‘Anomaly’ scuppers first rocket launch attempt from UK soil
Image credit: reuters
An attempt to launch a rocket into space from UK soil last night has ended in failure after it could not reach its final orbit.
The launch took place from Spaceport Cornwall aboard a customised 747 that served as the LauncherOne system’s carrier aircraft.
The plane, dubbed Cosmic Girl, took off on Monday night from Cornwall Airport with hundreds of members of the public watching and over 75,000 viewing a live stream of the event. To prepare Cosmic Girl for the launch, the interior of the main deck was gutted of all seats and overhead bins to reduce the weight.
The rocket was successfully released from the aircraft and its engines ignited, taking it into space at a speed of more than 11,000 miles per hour (around 18,000km/h).
But at some point after stage separation and ignition of the second stage, the system experienced “an anomaly”, ending the mission prematurely.
It is currently unknown if the rocket is still in space or fell back to Earth but operators said it would not land on populated ground.
LauncherOne is a two-stage orbital launch vehicle developed and flown by Virgin Orbit that began operational flights in 2021.
Out of five LauncherOne missions carrying payloads for private companies and governmental agencies, this is the first to fall short of delivering its payloads to their precise target orbit.
The lost payloads include an in-orbit manufacturing experiment by the UK company Space Forge, Oman’s first Earth observation satellite, several UK-built defence cubesats, including two for studying the ionosphere, and an experimental global navigation satellite co-funded by the European Space Agency.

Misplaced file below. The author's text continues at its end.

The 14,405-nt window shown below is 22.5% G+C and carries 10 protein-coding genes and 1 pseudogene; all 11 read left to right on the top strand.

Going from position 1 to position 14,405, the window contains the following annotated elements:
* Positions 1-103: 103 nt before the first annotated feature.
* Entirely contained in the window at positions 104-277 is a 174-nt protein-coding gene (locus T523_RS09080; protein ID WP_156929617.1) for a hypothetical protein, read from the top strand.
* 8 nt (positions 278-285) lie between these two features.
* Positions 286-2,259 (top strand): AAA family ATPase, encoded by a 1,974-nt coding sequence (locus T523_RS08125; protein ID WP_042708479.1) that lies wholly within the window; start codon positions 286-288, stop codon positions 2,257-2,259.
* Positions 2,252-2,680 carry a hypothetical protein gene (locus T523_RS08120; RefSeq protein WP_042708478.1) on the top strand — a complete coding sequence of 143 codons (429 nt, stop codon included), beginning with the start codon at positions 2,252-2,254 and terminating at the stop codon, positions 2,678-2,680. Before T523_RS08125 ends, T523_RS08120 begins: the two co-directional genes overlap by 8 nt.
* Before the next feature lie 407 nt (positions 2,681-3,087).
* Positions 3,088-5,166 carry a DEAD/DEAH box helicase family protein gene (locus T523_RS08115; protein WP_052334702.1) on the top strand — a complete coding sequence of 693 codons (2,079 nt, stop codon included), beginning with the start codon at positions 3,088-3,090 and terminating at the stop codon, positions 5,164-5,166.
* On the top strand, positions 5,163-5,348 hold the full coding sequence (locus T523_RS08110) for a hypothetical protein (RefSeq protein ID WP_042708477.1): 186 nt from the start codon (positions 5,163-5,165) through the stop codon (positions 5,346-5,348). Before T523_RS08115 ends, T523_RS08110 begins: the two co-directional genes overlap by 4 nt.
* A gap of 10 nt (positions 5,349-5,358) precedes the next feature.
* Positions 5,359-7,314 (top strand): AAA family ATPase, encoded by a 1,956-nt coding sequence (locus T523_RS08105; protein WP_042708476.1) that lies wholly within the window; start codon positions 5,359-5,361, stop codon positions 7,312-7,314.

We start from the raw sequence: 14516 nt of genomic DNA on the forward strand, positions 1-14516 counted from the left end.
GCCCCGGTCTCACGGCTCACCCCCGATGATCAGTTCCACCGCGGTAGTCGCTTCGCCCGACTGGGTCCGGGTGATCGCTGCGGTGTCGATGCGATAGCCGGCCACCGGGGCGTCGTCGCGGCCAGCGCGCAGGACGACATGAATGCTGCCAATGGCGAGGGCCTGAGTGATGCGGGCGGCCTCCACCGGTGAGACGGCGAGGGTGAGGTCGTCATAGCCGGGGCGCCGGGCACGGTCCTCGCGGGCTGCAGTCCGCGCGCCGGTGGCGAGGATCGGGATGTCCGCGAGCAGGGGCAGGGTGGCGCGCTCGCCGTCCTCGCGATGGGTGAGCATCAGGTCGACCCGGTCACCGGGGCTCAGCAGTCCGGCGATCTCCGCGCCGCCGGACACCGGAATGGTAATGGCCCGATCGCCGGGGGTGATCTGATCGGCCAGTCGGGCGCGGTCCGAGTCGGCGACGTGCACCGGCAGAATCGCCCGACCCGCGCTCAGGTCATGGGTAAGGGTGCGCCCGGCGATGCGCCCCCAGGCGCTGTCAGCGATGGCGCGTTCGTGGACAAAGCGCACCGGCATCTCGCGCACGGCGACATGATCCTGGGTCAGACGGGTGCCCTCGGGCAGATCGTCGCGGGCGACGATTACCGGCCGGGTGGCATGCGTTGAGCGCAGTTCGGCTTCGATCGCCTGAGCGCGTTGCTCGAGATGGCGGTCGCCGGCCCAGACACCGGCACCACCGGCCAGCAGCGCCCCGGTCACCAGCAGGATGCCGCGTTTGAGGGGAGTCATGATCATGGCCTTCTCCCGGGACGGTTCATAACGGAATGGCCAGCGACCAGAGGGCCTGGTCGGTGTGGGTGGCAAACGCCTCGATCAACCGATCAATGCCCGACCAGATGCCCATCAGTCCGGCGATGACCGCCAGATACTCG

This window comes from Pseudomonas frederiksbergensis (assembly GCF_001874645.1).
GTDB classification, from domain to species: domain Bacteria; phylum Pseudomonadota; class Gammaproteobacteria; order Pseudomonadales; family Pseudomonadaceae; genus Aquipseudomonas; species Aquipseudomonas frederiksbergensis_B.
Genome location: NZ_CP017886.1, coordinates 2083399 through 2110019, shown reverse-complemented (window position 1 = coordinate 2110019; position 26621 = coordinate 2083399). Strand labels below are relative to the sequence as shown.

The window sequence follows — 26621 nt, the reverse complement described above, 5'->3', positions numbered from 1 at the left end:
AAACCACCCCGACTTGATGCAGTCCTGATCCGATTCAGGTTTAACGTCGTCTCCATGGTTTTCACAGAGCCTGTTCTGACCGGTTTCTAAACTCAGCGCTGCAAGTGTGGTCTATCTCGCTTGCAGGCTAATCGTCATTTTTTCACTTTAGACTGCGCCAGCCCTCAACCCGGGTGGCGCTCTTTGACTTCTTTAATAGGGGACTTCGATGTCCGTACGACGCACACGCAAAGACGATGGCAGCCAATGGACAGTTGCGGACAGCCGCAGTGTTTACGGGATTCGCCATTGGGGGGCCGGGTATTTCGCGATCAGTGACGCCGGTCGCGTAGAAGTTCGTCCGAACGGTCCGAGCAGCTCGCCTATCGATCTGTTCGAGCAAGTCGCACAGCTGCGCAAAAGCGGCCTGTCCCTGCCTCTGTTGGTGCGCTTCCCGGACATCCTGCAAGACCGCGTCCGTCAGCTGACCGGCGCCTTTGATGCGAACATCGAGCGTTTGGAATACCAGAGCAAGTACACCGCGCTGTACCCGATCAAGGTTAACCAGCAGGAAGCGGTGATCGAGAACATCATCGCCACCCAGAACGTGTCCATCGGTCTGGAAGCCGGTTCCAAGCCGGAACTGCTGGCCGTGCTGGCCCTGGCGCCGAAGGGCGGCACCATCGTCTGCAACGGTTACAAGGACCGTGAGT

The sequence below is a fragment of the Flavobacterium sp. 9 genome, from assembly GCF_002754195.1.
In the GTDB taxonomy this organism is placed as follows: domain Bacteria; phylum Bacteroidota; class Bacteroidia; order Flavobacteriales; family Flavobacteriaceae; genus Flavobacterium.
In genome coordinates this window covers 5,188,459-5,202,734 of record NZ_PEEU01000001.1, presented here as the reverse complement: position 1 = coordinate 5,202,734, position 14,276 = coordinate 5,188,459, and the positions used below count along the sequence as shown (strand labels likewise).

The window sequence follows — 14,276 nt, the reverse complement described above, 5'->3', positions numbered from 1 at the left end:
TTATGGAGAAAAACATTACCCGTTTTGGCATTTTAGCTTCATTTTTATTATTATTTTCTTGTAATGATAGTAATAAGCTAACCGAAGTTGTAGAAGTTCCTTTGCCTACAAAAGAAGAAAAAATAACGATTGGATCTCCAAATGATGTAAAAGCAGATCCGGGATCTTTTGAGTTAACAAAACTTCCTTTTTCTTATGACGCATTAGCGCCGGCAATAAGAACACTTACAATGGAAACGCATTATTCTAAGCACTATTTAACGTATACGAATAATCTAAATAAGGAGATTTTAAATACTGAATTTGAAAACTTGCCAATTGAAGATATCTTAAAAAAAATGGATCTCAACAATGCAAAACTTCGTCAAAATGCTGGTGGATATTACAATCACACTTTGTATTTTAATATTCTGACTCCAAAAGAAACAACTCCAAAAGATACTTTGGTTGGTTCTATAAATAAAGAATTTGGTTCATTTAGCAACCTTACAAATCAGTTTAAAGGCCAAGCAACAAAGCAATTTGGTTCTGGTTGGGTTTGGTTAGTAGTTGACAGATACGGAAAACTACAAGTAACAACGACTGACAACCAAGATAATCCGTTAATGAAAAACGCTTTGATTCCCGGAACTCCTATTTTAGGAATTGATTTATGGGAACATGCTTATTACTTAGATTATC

Dan Hart, Virgin Orbit CEO, said: “While we are very proud of the many things that we successfully achieved as part of this mission, we are mindful that we failed to provide our customers with the launch service they deserve.
“The first-time nature of this mission added layers of complexity that our team professionally managed through; however, in the end a technical failure appears to have prevented us from delivering the final orbit. We will work tirelessly to understand the nature of the failure, make corrective actions, and return to orbit as soon as we have completed a full investigation and mission assurance process.”
Virgin Orbit became the first company to be awarded a licence by the Civil Aviation Authority to initiate a space launch from UK soil in December.
Matt Archer, a director at the UK Space Agency, said: “We have shown the UK is capable of launching into orbit, but the launch was not successful in reaching the required orbit. We will work closely with Virgin Orbit as they investigate what caused the anomaly in the coming days and weeks.”
The failure deals a further blow to European space ambitions after an Italian-built Vega-C rocket mission failed after lift-off from French Guiana in late December.
Britain is currently the leading non-US manufacturer of satellites, with 47,000 people employed in its space industry, and has called for the development of multiple potential microlaunch sites including two vertical launchpads in Scotland.
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